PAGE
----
Preparing for the health effects of climate change

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Why should I care?

Climate change and extreme weather events are threatening our health today, and if left unaddressed, will lead to increases in disease, injury and death. Immediate action can and must be taken to minimize the adverse health impacts of climate change and equip public health workers with the tools to protect our communities from negative health outcomes. 

Climate change raises major public health concerns:

1. Warmer weather exacerbates the risks of strokes, heart attacks, asthma attacks, and the spread of mosquito- and tick-borne diseases such as West Nile virus and Lyme disease. These risks are especially harmful for vulnerable populations such as the elderly, children and people already living with chronic disease. Between 1999 and 2009, extreme heat exposure caused nearly 8,000 U.S. deaths and it’s only getting hotter. The World Meteorological Organization recently reported that 2011-2015 was the hottest five-year period on record.2

2. Changing climate also intensifies weather-related disasters like wildfires and floods that threaten public safety. Sadly, the health dangers of extreme weather events like Superstorm Sandy don’t stop when the storm ends. Sandy killed 113 people and in its aftermath, countless more people lived in unhealthy conditions and suffered from mental health repercussions like anxiety and PTSD. 3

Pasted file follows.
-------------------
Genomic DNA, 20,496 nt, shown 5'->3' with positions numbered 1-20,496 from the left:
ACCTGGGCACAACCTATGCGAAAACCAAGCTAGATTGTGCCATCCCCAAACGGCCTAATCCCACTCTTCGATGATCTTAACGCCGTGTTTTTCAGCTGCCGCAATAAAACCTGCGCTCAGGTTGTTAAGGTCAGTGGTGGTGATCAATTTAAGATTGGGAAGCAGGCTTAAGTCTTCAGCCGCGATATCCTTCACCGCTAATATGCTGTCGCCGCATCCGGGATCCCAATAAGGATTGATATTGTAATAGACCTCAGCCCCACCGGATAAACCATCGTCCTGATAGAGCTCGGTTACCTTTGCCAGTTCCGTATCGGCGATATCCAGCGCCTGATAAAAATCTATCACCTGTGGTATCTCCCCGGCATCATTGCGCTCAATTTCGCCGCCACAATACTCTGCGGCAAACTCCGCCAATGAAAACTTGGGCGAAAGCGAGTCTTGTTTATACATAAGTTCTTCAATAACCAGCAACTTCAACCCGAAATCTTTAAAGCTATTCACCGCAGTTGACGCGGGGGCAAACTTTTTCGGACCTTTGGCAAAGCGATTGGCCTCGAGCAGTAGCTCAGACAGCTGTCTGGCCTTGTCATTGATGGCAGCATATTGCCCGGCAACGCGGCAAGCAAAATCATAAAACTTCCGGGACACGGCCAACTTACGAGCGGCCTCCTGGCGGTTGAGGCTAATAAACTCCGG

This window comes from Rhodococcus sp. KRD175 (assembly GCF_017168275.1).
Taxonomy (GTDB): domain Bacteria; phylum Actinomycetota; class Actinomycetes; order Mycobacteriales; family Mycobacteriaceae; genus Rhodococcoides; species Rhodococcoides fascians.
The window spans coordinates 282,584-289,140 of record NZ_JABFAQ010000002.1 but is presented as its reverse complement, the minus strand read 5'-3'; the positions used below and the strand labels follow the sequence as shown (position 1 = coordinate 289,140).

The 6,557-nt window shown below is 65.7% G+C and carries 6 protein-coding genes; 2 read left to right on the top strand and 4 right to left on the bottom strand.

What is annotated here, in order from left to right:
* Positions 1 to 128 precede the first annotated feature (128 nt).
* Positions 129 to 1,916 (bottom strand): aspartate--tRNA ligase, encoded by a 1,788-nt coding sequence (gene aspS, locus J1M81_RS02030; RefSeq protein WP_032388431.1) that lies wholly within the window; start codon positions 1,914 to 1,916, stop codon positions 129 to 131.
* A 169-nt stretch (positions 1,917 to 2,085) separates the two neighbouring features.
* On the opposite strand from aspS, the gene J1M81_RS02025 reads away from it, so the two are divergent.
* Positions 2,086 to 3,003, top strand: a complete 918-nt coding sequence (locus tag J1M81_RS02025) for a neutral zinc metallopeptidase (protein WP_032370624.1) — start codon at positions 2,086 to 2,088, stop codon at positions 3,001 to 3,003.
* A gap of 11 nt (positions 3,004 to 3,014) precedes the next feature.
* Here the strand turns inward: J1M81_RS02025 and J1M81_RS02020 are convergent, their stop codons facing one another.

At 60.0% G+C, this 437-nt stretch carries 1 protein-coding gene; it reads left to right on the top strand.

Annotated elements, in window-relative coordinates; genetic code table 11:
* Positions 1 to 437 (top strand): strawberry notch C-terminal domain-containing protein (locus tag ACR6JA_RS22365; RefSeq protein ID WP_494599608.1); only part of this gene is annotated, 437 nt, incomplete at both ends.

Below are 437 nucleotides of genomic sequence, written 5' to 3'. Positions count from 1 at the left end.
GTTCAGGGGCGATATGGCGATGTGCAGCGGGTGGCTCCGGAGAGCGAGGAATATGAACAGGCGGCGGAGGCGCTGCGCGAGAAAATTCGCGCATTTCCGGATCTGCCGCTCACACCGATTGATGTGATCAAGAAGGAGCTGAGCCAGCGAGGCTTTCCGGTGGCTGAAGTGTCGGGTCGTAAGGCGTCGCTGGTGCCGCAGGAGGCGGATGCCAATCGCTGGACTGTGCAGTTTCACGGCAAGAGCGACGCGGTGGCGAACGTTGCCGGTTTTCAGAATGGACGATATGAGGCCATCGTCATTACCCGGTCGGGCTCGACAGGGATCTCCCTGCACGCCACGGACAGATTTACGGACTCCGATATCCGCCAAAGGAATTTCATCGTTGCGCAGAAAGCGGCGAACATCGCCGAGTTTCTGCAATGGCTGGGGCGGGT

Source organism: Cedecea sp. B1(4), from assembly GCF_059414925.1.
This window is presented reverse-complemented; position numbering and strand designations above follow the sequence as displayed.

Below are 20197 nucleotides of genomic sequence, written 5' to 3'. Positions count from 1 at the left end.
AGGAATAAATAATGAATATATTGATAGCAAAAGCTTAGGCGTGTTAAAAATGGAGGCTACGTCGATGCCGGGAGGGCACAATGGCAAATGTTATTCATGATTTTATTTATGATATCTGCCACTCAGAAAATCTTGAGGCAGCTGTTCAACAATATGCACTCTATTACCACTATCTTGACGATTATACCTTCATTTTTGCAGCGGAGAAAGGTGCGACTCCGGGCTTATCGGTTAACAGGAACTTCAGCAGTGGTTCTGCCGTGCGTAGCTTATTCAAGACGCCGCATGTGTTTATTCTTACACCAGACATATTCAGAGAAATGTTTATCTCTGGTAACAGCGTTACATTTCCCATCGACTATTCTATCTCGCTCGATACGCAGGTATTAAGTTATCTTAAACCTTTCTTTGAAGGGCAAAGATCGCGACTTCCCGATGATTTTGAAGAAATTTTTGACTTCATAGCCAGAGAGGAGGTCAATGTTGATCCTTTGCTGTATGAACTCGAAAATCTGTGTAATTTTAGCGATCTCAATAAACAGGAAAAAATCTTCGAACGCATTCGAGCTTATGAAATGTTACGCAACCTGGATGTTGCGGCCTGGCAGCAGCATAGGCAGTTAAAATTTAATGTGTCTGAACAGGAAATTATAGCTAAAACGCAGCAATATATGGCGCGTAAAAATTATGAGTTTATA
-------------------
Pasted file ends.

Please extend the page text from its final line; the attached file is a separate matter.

3. Climate change increases our exposure to harmful pollutants. Increased ground-level ozone is associated with impaired lung function as well as increased emergency room visits and hospital admissions for asthma. In addition, more frequent and intense wildfires can increase particulate matter exposure, which is linked with a higher risk of cardiovascular disease and respiratory illness. 4

What can I do?

Tell Congress to uphold the Clean Air Act and reject any measure that would block or delay the U.S. Environmental Protection Agency’s Clean Power Plan, which will reduce emissions that contribute to climate change and help protect all of our communities from life-threatening air pollution from coal-fired power plants as well as the health impacts of climate change.

Annually, by reducing exposure to ozone and particle pollution, the Clean Power Plan will prevent up to 3,600 premature U.S. deaths, 90,000 asthma attacks in children, and the nation’s students and workers will miss 300,000 fewer school and work days by 2030. In the long-term, it will also slow down climate change and reduce the serious health risks of a warming planet.

You can also help by advocating for adequate funding for the Centers for Disease Control and Prevention’s Climate and Health Program, which provides critical guidance, technical support and funding to help prepare for and protect the nation from the harmful impacts of climate change.

1 The White House: The Health Impacts of Climate Change on Americans, June 2014

2 World Meteorological Organization

3 NIH: Mental Health Effects of Hurricane Sandy

4 The White House: The Health Impacts of Climate Change on Americans, June 2014